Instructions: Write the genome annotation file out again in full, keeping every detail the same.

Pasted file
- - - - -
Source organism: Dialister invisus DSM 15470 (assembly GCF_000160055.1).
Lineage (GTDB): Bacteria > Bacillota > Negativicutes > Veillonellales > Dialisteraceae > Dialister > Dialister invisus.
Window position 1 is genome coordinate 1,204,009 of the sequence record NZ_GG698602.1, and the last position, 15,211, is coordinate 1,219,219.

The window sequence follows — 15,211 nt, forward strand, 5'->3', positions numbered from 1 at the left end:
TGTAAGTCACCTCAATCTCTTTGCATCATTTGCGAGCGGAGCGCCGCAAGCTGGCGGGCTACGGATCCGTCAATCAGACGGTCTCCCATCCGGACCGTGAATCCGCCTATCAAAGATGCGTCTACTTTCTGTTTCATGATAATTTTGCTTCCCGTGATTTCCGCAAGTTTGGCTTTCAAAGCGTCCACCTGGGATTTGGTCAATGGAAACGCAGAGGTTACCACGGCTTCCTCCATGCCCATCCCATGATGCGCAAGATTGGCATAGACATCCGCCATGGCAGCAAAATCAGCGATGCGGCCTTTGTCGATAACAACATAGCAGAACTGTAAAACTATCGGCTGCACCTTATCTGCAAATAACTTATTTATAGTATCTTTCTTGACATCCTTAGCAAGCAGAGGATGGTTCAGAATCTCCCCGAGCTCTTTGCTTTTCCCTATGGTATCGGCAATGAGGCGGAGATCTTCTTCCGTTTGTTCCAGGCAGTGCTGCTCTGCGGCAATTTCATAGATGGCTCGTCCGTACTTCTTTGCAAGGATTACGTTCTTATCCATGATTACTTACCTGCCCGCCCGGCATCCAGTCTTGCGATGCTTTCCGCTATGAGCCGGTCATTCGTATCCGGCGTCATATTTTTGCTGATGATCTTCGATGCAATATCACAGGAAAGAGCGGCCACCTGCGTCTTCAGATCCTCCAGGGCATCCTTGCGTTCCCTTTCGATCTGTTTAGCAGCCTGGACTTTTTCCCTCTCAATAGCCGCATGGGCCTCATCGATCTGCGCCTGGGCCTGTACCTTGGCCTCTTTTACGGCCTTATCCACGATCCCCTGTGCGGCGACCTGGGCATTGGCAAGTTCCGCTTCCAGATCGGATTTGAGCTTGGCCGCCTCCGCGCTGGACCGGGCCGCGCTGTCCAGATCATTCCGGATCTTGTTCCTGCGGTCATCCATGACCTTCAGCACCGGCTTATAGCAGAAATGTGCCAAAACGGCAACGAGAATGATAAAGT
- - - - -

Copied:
Source organism: Dialister invisus DSM 15470 (assembly GCF_000160055.1).
Lineage (GTDB): Bacteria > Bacillota > Negativicutes > Veillonellales > Dialisteraceae > Dialister > Dialister invisus.
Window position 1 is genome coordinate 1,204,009 of the sequence record NZ_GG698602.1, and the last position, 15,211, is coordinate 1,219,219.

The window sequence follows — 15,211 nt, forward strand, 5'->3', positions numbered from 1 at the left end:
TGTAAGTCACCTCAATCTCTTTGCATCATTTGCGAGCGGAGCGCCGCAAGCTGGCGGGCTACGGATCCGTCAATCAGACGGTCTCCCATCCGGACCGTGAATCCGCCTATCAAAGATGCGTCTACTTTCTGTTTCATGATAATTTTGCTTCCCGTGATTTCCGCAAGTTTGGCTTTCAAAGCGTCCACCTGGGATTTGGTCAATGGAAACGCAGAGGTTACCACGGCTTCCTCCATGCCCATCCCATGATGCGCAAGATTGGCATAGACATCCGCCATGGCAGCAAAATCAGCGATGCGGCCTTTGTCGATAACAACATAGCAGAACTGTAAAACTATCGGCTGCACCTTATCTGCAAATAACTTATTTATAGTATCTTTCTTGACATCCTTAGCAAGCAGAGGATGGTTCAGAATCTCCCCGAGCTCTTTGCTTTTCCCTATGGTATCGGCAATGAGGCGGAGATCTTCTTCCGTTTGTTCCAGGCAGTGCTGCTCTGCGGCAATTTCATAGATGGCTCGTCCGTACTTCTTTGCAAGGATTACGTTCTTATCCATGATTACTTACCTGCCCGCCCGGCATCCAGTCTTGCGATGCTTTCCGCTATGAGCCGGTCATTCGTATCCGGCGTCATATTTTTGCTGATGATCTTCGATGCAATATCACAGGAAAGAGCGGCCACCTGCGTCTTCAGATCCTCCAGGGCATCCTTGCGTTCCCTTTCGATCTGTTTAGCAGCCTGGACTTTTTCCCTCTCAATAGCCGCATGGGCCTCATCGATCTGCGCCTGGGCCTGTACCTTGGCCTCTTTTACGGCCTTATCCACGATCCCCTGTGCGGCGACCTGGGCATTGGCAAGTTCCGCTTCCAGATCGGATTTGAGCTTGGCCGCCTCCGCGCTGGACCGGGCCGCGCTGTCCAGATCATTCCGGATCTTGTTCCTGCGGTCATCCATGACCTTCAGCACCGGCTTATAGCAGAAATGTGCCAAAACGGCAACGAGAATGATAAAGT